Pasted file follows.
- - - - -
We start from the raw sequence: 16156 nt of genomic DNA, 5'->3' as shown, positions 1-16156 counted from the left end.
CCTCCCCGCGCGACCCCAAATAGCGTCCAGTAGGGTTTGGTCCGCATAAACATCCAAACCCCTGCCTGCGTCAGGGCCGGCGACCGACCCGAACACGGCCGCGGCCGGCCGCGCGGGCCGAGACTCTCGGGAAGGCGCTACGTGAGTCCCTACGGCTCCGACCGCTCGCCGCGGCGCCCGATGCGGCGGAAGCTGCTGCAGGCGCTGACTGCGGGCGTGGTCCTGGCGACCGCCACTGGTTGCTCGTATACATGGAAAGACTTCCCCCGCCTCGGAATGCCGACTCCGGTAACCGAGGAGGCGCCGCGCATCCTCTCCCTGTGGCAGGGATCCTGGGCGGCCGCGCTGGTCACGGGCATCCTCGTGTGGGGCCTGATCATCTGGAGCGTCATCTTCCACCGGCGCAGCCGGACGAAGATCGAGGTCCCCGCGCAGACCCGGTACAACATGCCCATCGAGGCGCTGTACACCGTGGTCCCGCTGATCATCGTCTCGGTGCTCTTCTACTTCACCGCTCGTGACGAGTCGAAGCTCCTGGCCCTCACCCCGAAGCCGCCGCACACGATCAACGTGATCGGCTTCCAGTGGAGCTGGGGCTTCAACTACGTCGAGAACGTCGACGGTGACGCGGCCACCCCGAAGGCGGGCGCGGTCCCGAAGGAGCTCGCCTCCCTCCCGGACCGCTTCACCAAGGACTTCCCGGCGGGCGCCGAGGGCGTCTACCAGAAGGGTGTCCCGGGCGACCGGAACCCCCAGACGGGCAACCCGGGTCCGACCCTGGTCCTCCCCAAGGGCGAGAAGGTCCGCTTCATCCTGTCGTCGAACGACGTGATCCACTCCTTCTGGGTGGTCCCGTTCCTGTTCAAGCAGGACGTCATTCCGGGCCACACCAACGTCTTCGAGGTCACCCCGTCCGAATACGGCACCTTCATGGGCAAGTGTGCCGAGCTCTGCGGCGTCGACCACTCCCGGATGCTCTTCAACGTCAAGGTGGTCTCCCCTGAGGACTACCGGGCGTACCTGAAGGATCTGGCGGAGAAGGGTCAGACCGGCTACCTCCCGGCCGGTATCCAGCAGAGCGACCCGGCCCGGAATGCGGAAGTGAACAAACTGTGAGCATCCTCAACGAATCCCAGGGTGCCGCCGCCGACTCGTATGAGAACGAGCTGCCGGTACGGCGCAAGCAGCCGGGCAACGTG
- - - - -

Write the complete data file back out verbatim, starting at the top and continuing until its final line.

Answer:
We start from the raw sequence: 16156 nt of genomic DNA, 5'->3' as shown, positions 1-16156 counted from the left end.
CCTCCCCGCGCGACCCCAAATAGCGTCCAGTAGGGTTTGGTCCGCATAAACATCCAAACCCCTGCCTGCGTCAGGGCCGGCGACCGACCCGAACACGGCCGCGGCCGGCCGCGCGGGCCGAGACTCTCGGGAAGGCGCTACGTGAGTCCCTACGGCTCCGACCGCTCGCCGCGGCGCCCGATGCGGCGGAAGCTGCTGCAGGCGCTGACTGCGGGCGTGGTCCTGGCGACCGCCACTGGTTGCTCGTATACATGGAAAGACTTCCCCCGCCTCGGAATGCCGACTCCGGTAACCGAGGAGGCGCCGCGCATCCTCTCCCTGTGGCAGGGATCCTGGGCGGCCGCGCTGGTCACGGGCATCCTCGTGTGGGGCCTGATCATCTGGAGCGTCATCTTCCACCGGCGCAGCCGGACGAAGATCGAGGTCCCCGCGCAGACCCGGTACAACATGCCCATCGAGGCGCTGTACACCGTGGTCCCGCTGATCATCGTCTCGGTGCTCTTCTACTTCACCGCTCGTGACGAGTCGAAGCTCCTGGCCCTCACCCCGAAGCCGCCGCACACGATCAACGTGATCGGCTTCCAGTGGAGCTGGGGCTTCAACTACGTCGAGAACGTCGACGGTGACGCGGCCACCCCGAAGGCGGGCGCGGTCCCGAAGGAGCTCGCCTCCCTCCCGGACCGCTTCACCAAGGACTTCCCGGCGGGCGCCGAGGGCGTCTACCAGAAGGGTGTCCCGGGCGACCGGAACCCCCAGACGGGCAACCCGGGTCCGACCCTGGTCCTCCCCAAGGGCGAGAAGGTCCGCTTCATCCTGTCGTCGAACGACGTGATCCACTCCTTCTGGGTGGTCCCGTTCCTGTTCAAGCAGGACGTCATTCCGGGCCACACCAACGTCTTCGAGGTCACCCCGTCCGAATACGGCACCTTCATGGGCAAGTGTGCCGAGCTCTGCGGCGTCGACCACTCCCGGATGCTCTTCAACGTCAAGGTGGTCTCCCCTGAGGACTACCGGGCGTACCTGAAGGATCTGGCGGAGAAGGGTCAGACCGGCTACCTCCCGGCCGGTATCCAGCAGAGCGACCCGGCCCGGAATGCGGAAGTGAACAAACTGTGAGCATCCTCAACGAATCCCAGGGTGCCGCCGCCGACTCGTATGAGAACGAGCTGCCGGTACGGCGCAAGCAGCCGGGCAACGTG